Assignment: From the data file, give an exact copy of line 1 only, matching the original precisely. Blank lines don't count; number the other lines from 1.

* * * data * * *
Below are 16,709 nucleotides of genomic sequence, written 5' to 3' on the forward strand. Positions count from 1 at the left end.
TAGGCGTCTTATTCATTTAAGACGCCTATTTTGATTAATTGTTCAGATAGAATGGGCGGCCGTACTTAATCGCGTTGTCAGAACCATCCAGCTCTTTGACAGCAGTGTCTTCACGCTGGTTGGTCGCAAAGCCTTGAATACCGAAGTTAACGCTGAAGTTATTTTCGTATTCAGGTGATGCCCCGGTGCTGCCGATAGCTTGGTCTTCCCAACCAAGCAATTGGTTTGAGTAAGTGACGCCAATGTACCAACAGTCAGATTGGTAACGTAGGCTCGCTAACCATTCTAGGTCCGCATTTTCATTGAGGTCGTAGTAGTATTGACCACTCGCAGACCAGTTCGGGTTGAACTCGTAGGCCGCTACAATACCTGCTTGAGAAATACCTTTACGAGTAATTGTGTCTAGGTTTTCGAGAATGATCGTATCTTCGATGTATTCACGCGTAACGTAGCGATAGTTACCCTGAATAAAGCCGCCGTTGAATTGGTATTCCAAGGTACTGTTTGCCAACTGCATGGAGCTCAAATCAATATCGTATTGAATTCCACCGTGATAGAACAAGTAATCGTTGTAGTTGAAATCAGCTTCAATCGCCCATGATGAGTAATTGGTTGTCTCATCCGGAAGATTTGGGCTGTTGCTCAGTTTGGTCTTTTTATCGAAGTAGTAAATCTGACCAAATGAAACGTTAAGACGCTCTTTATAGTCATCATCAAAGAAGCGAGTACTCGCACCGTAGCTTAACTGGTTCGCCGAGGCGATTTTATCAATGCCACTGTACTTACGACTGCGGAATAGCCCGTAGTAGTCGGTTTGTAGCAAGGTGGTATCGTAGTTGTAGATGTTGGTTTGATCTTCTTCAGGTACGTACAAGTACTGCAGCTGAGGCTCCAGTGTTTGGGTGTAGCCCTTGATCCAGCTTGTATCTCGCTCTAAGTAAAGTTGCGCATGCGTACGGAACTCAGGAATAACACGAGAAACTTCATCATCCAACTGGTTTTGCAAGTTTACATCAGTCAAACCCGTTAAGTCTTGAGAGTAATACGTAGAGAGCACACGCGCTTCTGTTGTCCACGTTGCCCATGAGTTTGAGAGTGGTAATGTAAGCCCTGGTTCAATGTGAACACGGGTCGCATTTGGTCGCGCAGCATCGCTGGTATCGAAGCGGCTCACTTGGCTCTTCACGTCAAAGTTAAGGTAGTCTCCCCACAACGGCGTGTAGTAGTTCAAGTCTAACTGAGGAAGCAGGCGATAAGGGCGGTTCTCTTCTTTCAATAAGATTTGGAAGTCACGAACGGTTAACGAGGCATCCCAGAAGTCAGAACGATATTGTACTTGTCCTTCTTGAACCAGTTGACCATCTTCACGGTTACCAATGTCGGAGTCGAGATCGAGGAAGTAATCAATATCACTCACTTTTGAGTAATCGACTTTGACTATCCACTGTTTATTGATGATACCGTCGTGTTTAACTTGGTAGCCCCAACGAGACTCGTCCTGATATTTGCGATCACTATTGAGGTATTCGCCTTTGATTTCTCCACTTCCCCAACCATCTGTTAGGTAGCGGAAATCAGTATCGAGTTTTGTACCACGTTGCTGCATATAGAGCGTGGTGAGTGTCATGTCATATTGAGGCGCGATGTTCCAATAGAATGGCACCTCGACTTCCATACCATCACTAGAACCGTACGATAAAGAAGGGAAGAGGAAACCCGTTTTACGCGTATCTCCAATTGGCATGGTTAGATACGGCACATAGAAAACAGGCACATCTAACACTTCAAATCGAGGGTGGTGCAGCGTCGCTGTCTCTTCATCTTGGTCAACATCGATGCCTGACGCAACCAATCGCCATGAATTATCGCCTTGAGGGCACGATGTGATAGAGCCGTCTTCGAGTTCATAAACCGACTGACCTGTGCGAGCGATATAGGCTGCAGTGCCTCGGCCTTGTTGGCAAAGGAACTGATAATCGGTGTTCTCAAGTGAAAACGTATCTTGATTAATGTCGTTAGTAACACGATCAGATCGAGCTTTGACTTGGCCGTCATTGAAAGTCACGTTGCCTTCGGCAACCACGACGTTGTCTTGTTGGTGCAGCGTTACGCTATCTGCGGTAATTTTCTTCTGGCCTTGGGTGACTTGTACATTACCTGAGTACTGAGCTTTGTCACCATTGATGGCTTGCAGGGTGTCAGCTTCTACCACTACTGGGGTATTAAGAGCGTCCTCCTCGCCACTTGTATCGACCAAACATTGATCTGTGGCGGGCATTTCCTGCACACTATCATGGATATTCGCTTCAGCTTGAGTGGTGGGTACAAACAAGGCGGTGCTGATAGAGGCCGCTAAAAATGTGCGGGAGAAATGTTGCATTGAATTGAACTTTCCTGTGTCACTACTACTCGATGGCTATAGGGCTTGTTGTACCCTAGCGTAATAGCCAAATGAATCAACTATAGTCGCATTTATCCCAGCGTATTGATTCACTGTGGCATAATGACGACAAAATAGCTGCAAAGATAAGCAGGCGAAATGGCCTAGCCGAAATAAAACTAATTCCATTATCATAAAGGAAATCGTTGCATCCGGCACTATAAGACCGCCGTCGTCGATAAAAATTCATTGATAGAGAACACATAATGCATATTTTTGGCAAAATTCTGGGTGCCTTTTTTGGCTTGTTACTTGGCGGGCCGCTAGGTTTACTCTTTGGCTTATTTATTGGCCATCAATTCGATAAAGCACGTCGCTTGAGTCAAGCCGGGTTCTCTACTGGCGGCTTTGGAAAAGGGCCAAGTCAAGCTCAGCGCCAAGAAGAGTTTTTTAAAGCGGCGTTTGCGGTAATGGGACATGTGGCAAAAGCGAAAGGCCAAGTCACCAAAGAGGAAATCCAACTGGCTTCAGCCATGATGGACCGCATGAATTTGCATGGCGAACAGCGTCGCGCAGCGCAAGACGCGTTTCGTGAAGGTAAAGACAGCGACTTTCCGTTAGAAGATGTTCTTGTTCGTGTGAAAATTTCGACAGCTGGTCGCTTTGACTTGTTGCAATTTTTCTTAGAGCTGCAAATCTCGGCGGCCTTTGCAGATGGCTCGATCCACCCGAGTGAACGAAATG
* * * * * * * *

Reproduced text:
Below are 16,709 nucleotides of genomic sequence, written 5' to 3' on the forward strand. Positions count from 1 at the left end.